Does It Matter Having Constructivist or Traditional Teaching Beliefs for Academic Achievement: A Study of Preservice Teachers
Keywords:Conceptions of teaching and learning, preservice teachers, pedagogical beliefs, academic achievement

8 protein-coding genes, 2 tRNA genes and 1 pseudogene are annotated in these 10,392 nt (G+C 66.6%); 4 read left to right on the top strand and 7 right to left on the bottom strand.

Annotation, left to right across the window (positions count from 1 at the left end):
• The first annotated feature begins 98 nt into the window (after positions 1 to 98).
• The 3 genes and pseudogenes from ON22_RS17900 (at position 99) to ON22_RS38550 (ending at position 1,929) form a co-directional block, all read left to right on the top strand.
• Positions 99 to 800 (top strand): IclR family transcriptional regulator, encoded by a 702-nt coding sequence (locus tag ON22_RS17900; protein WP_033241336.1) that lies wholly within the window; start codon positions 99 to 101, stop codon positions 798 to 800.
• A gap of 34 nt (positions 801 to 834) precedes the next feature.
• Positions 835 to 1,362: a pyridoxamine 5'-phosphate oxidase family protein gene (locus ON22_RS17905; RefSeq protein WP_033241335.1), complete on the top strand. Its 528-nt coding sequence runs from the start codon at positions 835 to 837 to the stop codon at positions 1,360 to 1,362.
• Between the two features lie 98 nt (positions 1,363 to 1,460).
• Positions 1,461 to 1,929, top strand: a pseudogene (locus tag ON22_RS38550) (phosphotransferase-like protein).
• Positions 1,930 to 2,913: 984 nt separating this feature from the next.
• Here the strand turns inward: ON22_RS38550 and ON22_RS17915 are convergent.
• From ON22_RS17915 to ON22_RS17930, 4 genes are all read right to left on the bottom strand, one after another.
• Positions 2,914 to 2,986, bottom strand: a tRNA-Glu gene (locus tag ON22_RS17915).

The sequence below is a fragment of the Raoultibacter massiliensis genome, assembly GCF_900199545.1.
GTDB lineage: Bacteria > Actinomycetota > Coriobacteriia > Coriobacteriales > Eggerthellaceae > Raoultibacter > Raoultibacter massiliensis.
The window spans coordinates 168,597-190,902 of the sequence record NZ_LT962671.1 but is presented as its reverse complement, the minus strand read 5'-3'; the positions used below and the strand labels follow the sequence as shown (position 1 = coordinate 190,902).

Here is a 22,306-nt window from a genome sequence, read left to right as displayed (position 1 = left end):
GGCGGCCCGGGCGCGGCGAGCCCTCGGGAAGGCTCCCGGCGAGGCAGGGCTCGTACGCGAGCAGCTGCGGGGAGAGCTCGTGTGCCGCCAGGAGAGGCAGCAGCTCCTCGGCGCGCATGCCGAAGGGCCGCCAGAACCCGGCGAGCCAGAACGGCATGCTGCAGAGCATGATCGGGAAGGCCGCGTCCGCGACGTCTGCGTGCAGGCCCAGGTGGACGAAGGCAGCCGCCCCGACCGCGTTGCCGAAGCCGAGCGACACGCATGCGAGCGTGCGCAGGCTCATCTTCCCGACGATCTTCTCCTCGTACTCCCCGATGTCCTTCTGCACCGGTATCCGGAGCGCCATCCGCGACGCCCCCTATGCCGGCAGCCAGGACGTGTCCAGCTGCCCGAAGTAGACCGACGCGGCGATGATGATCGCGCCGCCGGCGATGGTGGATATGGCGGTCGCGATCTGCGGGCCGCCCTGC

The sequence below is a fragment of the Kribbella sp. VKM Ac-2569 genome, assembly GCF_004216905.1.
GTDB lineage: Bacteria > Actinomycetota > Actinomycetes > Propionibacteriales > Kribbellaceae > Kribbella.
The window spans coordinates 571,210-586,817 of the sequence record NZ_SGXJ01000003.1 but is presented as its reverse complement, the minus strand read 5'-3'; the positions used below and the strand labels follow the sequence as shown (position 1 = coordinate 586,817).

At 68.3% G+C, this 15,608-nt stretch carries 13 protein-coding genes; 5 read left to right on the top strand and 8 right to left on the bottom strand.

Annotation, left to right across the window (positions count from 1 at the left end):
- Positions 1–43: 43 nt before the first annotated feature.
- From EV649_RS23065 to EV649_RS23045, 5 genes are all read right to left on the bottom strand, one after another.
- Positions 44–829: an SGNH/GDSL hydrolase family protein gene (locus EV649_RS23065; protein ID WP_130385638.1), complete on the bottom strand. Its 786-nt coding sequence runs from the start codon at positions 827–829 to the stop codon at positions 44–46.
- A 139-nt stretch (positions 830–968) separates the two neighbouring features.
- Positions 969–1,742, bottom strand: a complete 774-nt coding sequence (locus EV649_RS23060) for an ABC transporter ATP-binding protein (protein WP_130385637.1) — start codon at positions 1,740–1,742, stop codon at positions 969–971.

The conceptions of teaching and learning influence the ways of teaching and learning, and naturally are associated with students’ motivation, self-efficacy, and achievement. Constructive teaching and learning conceptions provide a productive learning environment to train students equipped with 21st-century skills. Therefore, it is still crucial to examine preservice teachers’ conceptions. This study investigates preservice teachers’ conceptions of teaching and learning in terms of gender, grade level, and department and reveals the relationship between preservice teachers’ conceptions and academic performance. Data was collected from 513 preservice teachers by using “The Teaching and Learning Conceptions Questionnaire.” Results indicated that female preservice teachers have more constructive beliefs than males. First-grades had the most traditional beliefs than others. Besides, second and third-grade preservice teachers had more constructive beliefs than fourth grades. Regression analysis that was performed to reveal the relationship between conceptions and academic achievement showed that PSTs’ constructive conceptions increase their academic performance while traditional conceptions decrease.
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